Ph.D. candidate in Economics


Université de Montreal

Department of Economics

3150 Jean-Brillant, QC, H3T 1N8

I am a Ph.D. candidate in Economics at Université de Montreal. My research interest is in macroeconomics with a focus on labor economics, firm heterogeneity and misallocation of factors.

I am on the 2022/2023 job market and will be available for interviews at the American Economic Association (AEA/ASSA), the European Job Market (EJME), and the Canadian Economics Employment Exchange (CEEE) annual meetings.

My CV is available here.

  • Macroeconomics
  • Macro-labor
  • Firms dynamics
  • Climate economics
  • PhD in Economics, 2023 (Expected)

    Université de Montreal

  • M.Sc. in Statistics and Economics, ENSEA-Abidjan, 2015

    National School of Statistics and Applied Economics


The Employment Effects of Non-compete Contracts: Job Retention versus Job Creation

This paper studies the labor market effects of Non-Compete Agreements (NCAs) that constrain employee mobility, in a search model featuring random hiring and endogenous separation. Non-compete clauses limit workers’ job opportunities; thus, an unemployed worker who is bound by NCAs has a lower job finding rate relative to the unconstrained worker. Moreover, since NCAs encourage firm investment through the lengthening of job tenure, firms prefer to include them and are incentivized to create vacancies for jobs that have a higher probability of including NCAs in their contracts. Hence, the average job finding rate increases with the incidence of NCAs through increased labor market tightness. Conversely, a higher incidence of NCAs also increases the proportion of job seekers that are constrained by NCAs, making job vacancies more difficult to fill. Therefore, the average job finding rate drops through decreasing labor market tightness. Calibrated to the US economy, the model implies a decreasing job finding rate with the incidence of NCAs, consistent with the evidence found in US data. This fact appears as a trade-off for a lower job separation rate and higher firm investment in worker human capital implied by a higher incidence of NCAs. In equilibrium, the model predicts a higher unemployment rate associated with a higher incidence of enforceable NCAs in the economy. In addition, the paper shows that a restriction on the duration of NCAs is welfare improving.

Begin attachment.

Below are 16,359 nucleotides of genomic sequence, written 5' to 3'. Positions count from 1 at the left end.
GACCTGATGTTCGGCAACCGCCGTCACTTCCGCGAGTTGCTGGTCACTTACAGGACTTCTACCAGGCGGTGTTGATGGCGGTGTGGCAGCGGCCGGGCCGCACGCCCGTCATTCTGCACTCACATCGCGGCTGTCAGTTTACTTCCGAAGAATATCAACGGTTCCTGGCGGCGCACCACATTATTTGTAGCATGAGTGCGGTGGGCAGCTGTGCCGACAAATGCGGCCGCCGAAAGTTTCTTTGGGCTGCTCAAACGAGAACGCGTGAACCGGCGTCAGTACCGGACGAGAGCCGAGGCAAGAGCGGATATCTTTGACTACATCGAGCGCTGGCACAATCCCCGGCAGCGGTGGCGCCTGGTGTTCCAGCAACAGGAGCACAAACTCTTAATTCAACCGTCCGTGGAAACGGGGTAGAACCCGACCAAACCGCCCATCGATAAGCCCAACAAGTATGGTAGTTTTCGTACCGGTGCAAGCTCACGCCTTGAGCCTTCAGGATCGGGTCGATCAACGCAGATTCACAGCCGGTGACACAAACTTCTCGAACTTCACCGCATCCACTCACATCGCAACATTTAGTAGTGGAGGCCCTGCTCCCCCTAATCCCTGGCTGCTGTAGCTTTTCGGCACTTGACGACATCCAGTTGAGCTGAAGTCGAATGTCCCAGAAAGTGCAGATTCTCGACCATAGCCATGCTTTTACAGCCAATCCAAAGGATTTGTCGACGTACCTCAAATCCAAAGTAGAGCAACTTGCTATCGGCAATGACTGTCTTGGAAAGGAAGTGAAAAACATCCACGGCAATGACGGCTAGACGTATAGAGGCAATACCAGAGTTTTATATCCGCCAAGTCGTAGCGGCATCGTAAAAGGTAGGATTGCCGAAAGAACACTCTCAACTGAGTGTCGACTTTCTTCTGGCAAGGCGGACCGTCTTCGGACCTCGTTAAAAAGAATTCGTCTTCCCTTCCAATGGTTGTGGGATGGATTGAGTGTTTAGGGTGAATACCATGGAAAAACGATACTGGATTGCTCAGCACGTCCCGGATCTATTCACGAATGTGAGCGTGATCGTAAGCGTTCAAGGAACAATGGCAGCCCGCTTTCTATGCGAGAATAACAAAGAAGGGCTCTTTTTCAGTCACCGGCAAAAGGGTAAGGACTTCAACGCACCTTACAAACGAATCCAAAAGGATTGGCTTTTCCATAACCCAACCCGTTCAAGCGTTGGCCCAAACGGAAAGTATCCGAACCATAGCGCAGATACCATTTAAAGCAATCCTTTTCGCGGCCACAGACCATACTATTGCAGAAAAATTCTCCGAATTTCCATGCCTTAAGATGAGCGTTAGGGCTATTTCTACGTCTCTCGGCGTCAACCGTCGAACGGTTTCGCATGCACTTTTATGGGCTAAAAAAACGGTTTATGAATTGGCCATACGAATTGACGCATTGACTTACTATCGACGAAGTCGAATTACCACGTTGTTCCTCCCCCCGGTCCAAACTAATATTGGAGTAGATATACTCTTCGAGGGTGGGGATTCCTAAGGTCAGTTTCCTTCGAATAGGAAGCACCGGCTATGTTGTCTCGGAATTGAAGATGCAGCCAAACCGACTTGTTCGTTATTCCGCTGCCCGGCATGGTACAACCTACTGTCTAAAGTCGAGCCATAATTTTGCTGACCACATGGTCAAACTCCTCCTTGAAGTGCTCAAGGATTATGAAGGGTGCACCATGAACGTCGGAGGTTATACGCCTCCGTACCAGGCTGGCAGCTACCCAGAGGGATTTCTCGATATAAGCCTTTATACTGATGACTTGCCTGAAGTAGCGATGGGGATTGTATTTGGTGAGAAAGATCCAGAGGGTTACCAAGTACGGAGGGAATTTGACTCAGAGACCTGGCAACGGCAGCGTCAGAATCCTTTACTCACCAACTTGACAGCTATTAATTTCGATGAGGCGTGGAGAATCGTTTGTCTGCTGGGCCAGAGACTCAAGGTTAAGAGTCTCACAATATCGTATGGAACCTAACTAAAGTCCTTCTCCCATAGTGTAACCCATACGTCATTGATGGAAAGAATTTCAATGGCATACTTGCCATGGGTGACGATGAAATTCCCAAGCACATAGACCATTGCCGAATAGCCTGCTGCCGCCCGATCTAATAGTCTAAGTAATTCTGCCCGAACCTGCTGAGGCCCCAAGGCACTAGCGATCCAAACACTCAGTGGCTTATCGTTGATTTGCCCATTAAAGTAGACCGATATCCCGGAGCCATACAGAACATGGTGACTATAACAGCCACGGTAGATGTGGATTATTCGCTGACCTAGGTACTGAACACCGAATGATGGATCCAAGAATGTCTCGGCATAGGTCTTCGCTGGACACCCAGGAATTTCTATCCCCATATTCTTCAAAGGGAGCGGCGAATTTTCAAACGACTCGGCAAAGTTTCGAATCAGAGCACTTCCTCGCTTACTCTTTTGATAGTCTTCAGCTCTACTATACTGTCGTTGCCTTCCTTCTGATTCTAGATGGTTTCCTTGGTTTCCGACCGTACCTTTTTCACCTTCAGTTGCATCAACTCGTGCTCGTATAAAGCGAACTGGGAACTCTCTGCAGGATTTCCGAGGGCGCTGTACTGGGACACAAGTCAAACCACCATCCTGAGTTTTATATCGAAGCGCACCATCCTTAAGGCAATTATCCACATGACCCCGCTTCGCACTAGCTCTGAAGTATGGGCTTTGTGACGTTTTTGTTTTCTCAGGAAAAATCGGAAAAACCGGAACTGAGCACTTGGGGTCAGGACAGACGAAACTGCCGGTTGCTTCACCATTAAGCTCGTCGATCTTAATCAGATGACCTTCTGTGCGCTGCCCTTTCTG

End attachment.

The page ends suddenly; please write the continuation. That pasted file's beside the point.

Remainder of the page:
Université de Montreal
Jan 2018 – Dec 2021 Montreal
Taught Quantitative Economics II (Undergraduate. Winter 18, 20 & 21 ; Fall 19 & 20)
Université de Montreal
Jan 2017 – Present Montreal

Courses include:

  • Macroeconomics Theory I & II (Fall 18 ; Winter 18, 19, 20 & 22)
  • Introduction to Macroeconomics (Fall 19, 21)
  • Principles of Economics (Fall 20)
  • Econometrics I (Winter 22)
  • Inequality and Growth (Winter 18)
  • Quantitative Methods (Fall 17, graduate Ph.D. level)


Immo Schott
Baris Kaymak
Joao Galindo da Fonseca
Associate Professor of Economics
Senior Research Economist
Assistant Professor of Economics
Université de Montreal
Federal Reserve Bank of Cleveland
Université de Montreal